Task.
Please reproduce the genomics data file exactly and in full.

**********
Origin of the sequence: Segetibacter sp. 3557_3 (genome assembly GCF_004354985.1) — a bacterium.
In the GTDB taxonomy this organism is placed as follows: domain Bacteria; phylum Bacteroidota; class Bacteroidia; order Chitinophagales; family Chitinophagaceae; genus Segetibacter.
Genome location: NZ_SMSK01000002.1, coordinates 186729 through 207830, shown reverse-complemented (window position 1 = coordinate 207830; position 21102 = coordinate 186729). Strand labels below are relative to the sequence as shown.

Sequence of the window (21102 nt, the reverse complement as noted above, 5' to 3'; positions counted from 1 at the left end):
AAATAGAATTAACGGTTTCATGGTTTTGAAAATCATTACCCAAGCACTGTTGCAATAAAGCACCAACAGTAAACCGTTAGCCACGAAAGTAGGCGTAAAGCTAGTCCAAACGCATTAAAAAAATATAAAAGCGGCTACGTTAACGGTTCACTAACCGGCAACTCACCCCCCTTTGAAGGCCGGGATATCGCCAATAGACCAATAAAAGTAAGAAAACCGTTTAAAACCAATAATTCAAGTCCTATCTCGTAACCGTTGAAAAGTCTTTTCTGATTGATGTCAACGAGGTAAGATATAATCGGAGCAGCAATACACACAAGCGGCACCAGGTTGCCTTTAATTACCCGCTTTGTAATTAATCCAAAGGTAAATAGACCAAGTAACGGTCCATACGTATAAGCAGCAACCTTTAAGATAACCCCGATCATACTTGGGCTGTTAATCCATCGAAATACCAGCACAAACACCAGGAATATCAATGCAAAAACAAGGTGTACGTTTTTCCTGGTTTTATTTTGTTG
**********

Origin of the sequence: Segetibacter sp. 3557_3 (genome assembly GCF_004354985.1) — a bacterium.
In the GTDB taxonomy this organism is placed as follows: domain Bacteria; phylum Bacteroidota; class Bacteroidia; order Chitinophagales; family Chitinophagaceae; genus Segetibacter.
Genome location: NZ_SMSK01000002.1, coordinates 186729 through 207830, shown reverse-complemented (window position 1 = coordinate 207830; position 21102 = coordinate 186729). Strand labels below are relative to the sequence as shown.

Sequence of the window (21102 nt, the reverse complement as noted above, 5' to 3'; positions counted from 1 at the left end):
AAATAGAATTAACGGTTTCATGGTTTTGAAAATCATTACCCAAGCACTGTTGCAATAAAGCACCAACAGTAAACCGTTAGCCACGAAAGTAGGCGTAAAGCTAGTCCAAACGCATTAAAAAAATATAAAAGCGGCTACGTTAACGGTTCACTAACCGGCAACTCACCCCCCTTTGAAGGCCGGGATATCGCCAATAGACCAATAAAAGTAAGAAAACCGTTTAAAACCAATAATTCAAGTCCTATCTCGTAACCGTTGAAAAGTCTTTTCTGATTGATGTCAACGAGGTAAGATATAATCGGAGCAGCAATACACACAAGCGGCACCAGGTTGCCTTTAATTACCCGCTTTGTAATTAATCCAAAGGTAAATAGACCAAGTAACGGTCCATACGTATAAGCAGCAACCTTTAAGATAACCCCGATCATACTTGGGCTGTTAATCCATCGAAATACCAGCACAAACACCAGGAATATCAATGCAAAAACAAGGTGTACGTTTTTCCTGGTTTTATTTTGTTG